Photoperiodic implications on visual foraging in polar marine ecosystems
This poster was featured at the 16th congress of the International Society for Behavioral Ecology, July 2016 in Exeter (http://www.isbe2016.com/) and at the YOUMARES7 conference September 2016 in Hamburg (http://www.youmares.net/)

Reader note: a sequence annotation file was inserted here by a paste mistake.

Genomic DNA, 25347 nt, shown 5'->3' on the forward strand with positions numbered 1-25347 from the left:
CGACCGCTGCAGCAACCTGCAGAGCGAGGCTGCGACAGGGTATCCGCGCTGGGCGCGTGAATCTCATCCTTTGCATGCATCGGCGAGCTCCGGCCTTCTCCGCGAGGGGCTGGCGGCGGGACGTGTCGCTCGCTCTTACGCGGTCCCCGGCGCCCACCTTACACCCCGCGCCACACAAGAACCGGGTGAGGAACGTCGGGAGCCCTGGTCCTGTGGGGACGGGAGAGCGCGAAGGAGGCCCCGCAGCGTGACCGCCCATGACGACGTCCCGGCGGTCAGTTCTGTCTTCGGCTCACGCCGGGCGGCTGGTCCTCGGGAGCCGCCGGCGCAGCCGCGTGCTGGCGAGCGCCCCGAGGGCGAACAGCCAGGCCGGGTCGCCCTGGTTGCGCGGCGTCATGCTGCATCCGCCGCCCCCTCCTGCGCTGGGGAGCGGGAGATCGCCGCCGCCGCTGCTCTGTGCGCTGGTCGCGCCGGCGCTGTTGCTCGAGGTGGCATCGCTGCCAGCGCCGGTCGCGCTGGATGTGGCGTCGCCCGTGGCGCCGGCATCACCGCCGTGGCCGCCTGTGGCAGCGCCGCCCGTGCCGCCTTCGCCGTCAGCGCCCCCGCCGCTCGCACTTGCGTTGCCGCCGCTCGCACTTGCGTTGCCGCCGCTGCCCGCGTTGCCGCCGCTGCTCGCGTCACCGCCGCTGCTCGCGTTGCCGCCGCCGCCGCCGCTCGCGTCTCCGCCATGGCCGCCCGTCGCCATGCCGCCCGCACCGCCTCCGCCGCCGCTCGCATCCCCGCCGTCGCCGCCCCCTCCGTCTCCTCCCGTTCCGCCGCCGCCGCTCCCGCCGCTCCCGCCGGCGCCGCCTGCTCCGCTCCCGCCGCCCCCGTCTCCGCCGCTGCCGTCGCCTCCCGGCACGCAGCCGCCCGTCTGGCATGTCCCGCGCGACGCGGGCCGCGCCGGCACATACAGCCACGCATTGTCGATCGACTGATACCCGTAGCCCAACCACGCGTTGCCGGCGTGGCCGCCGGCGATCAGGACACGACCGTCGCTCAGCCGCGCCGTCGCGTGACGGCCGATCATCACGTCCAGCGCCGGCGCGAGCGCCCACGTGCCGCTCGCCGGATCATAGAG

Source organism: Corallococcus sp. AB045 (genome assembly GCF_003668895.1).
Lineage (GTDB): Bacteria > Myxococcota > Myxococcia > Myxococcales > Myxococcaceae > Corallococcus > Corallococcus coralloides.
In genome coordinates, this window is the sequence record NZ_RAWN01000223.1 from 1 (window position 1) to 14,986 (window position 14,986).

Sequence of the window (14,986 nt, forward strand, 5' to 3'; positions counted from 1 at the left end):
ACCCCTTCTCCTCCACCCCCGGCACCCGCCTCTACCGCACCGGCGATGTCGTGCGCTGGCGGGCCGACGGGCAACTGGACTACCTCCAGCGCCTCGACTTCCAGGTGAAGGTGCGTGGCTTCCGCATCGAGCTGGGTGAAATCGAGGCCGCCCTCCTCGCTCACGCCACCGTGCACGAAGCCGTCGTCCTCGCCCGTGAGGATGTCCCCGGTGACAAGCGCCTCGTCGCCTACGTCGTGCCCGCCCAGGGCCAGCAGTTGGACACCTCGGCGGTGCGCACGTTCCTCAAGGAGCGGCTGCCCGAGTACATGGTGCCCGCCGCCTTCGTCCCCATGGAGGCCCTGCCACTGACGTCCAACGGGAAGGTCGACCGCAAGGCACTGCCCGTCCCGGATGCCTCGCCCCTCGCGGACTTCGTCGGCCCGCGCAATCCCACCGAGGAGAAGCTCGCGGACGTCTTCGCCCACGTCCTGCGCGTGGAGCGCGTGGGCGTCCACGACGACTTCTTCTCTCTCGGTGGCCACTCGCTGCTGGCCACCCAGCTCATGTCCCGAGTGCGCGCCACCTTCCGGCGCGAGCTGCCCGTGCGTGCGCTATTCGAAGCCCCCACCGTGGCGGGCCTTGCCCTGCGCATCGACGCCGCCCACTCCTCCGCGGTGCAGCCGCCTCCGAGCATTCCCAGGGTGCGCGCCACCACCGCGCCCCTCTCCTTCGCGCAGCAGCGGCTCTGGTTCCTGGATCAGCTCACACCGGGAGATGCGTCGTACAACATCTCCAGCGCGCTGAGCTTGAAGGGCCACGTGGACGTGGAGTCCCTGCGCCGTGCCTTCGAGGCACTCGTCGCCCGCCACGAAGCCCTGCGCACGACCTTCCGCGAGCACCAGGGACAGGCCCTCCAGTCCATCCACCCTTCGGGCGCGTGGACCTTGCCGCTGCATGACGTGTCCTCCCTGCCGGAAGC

Trophic interactions are the key link between climate-driven environmental change and community processes defining ecosystem dynamics. The accelerated loss of Arctic sea ice constitutes a drastic change to the light regime of the pelagic realm with fundamental implications for the outcome of predator-prey interactions. We used mechanistic modelling of biological and physical components along a latitudinal gradient from open water to sea-ice covered seas to investigate light-modulated impacts on seasonal predator-prey interactions involving visual predators. Less sea ice means increased light which results in more efficient visual search. Phenology of sea ice and its relative timing to the solar photoperiod was found crucial for foraging. Melting sea ice will seasonally boost visual foraging of planktivorous fish and thus strengthen top-down control of the arctic pelagic food-web. Strongly non-linear responses in foraging will likely induce light-driven regime shifts in the pelagic realm.